Monday, January 04, 2010

Are Taxes the Root of Unhappiness?

According to Allysia Finley, of the Wall Street Journal, the states with the highest tax rates also rank as the “unhappiest.” Finely quotes a study that ranks states according to how happy they are. She notes that New York, Connecticut, Michigan, Indiana, New Jersey, California, and Illinois are all among the unhappiest states, who also have the highest tax rates.

Eight of the ten happiest states lean right while eight of the ten unhappiest tilt left. While the study by no means proves that being liberal makes people unhappy, it does reflect some of the unfortunate implications of living in a blue state.

But first a note on the study. Using data from the 2005-2008 Behavioral Risk Factor Surveillance System and a 2003 economics paper examining quality-of-life indicators, economists regressed the subjective measure of well-being (how people rate their satisfaction) against the objective measure (states' quality-of-life rankings based on compensating differentials). A compensating differential in labor economics refers to the additional amount of income an employer must pay a worker to compensate for the undesirability of a job or the location's lack of amenities (e.g. local and state tax levels, climate, environmental conditions, quality of schools, and crime rates).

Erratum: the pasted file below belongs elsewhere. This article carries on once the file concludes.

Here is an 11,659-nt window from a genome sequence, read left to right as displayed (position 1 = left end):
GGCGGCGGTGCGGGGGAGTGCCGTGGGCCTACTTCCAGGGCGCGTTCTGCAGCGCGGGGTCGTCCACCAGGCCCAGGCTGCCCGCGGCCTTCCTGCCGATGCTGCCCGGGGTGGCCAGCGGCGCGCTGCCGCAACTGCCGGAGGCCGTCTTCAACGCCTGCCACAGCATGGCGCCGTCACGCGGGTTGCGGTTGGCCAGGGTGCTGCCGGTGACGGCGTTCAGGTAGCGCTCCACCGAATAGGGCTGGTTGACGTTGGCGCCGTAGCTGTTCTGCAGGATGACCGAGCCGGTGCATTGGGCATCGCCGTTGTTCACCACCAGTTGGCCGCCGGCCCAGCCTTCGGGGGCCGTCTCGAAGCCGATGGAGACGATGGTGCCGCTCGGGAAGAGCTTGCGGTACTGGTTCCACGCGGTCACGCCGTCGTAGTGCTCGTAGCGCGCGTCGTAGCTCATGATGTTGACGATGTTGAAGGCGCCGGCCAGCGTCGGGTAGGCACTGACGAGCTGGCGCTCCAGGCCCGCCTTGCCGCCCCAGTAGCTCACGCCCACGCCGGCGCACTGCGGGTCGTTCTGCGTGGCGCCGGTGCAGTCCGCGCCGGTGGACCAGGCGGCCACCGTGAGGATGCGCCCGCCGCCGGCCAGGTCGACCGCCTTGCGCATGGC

For example, employers in New York would have to pay higher wages to compensate for New York's high taxes, traffic congestion, cold weather, and poor schools. Due to these "disamenities," New York ranked lowest on the quality-of-life index.

What's noteworthy about the study is that states' quality-of-life rankings (measured by their compensating differentials) correlated exceedingly well with residents' satisfaction ratings. The correlation between quality of life and satisfaction is statistically significant (P=0.0001; r=0.6; r2=0.36). The coefficient of determination r2 shows how well the regression line fits the data points. While an r2 of 0.36 may not seem large---and in some studies may not be statistically significant---it is unusually high by the standards of behavioral science. To give an idea of the magnitude of this correlation, the r2 of people's satisfaction ratings taken two weeks apart is also 0.36.

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